She agreed that the underlying argument was that it is a property rights issue, despite Monday’s passage in the Ohio Senate of Senate Bill 52 by a nearly two-to-one margin of 21-12.
State Rep. Shane Wilkin (R-Hillsboro) described it as “a very difficult vote.”
“As you know I have openly stated my opposition to SB 52 and HB 118 as they were originally written,” he wrote in an email to The Times-Gazette. “I understand this issue is very emotional, my major concerns being that of personal property rights as well as possible retro-activity. I am additionally concerned about the possible precedence the original bill could set.”
Wilkin said that after much work on the bill that included personal discussions with Gov. Mike DeWine, he supported Substitute Senate Bill 52 in committee and will vote for it on the House floor.
“That said, I still believe that there are improvements needed in the Ohio Power Siting Board Process and I plan to continue to work on those issues,” he said.
SB 52 would allow county commissioners to designate energy development districts in the unincorporated parts of their respective counties, and provide that within 30 days of the board of commissioners designating such a district, voters could submit a petition to the commissioners requesting a special election on the issue on the day of the next primary or general election that occurs at least 120 days after the petition is filed.
The measure, if signed by DeWine, stipulates that the referendum petition must contain the signatures of the number of registered electors in the county that would be equal to, but not less than, 8 percent of the total vote cast for all candidates for governor in that county in the most recent general election where a governor was elected.
The most recent Ohio gubernatorial election was the 2018 general election. According to the Highland County Board of Elections, 13,600 votes were cast for the four candidates for governor, meaning that the number of verified signatures on the petition would have to be 1,088.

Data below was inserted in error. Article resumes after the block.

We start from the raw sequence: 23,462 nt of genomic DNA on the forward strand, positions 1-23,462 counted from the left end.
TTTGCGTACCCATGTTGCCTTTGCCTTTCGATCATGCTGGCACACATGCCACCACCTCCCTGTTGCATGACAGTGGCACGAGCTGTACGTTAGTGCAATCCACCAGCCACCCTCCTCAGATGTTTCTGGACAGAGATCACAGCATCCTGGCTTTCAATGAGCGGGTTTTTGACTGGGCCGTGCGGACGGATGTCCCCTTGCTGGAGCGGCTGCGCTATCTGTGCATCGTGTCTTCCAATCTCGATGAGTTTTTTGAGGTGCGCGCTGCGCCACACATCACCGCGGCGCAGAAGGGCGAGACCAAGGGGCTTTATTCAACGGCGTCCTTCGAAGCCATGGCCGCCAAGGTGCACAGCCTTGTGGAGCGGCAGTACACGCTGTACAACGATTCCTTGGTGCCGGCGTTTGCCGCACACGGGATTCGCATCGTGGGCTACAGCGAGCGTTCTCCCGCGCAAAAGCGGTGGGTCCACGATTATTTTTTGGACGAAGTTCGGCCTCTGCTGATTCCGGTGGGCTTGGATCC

“If this becomes law, I should be able to have a say as to whether or not my neighbor can have chickens that wake me up in the morning, or what to do with that noisy neighbor up the road — it comes down to what rights do you have to do with your own land,” Clemons said. “The government can take our land if we don’t pay our taxes, so how can you tell me what I can do with my land if I’m not infringing upon yours?”
Elam advocated “pushing the pause button” and declaring a moratorium on new OPSB approvals for the next six months to allow for further study of the economic impact on individuals not benefiting from the solar projects, and to allow a review of regulations that he claimed date back to the 1970s and were originally designed for a 150-acre power plant on the Ohio River.
“We’re talking about 20 square miles of Highland County farmland that could disappear because of these solar panels,” he said. “We need to hit the pause button and catch our breath as these developers hurry and scurry to get to the front of the line.”
Wilkin said the latest chapter in the solar panel farm debate — Senate Bill 52 — is on it’s way to DeWine for his signature.
Reach Tim Colliver at 937-402-2571.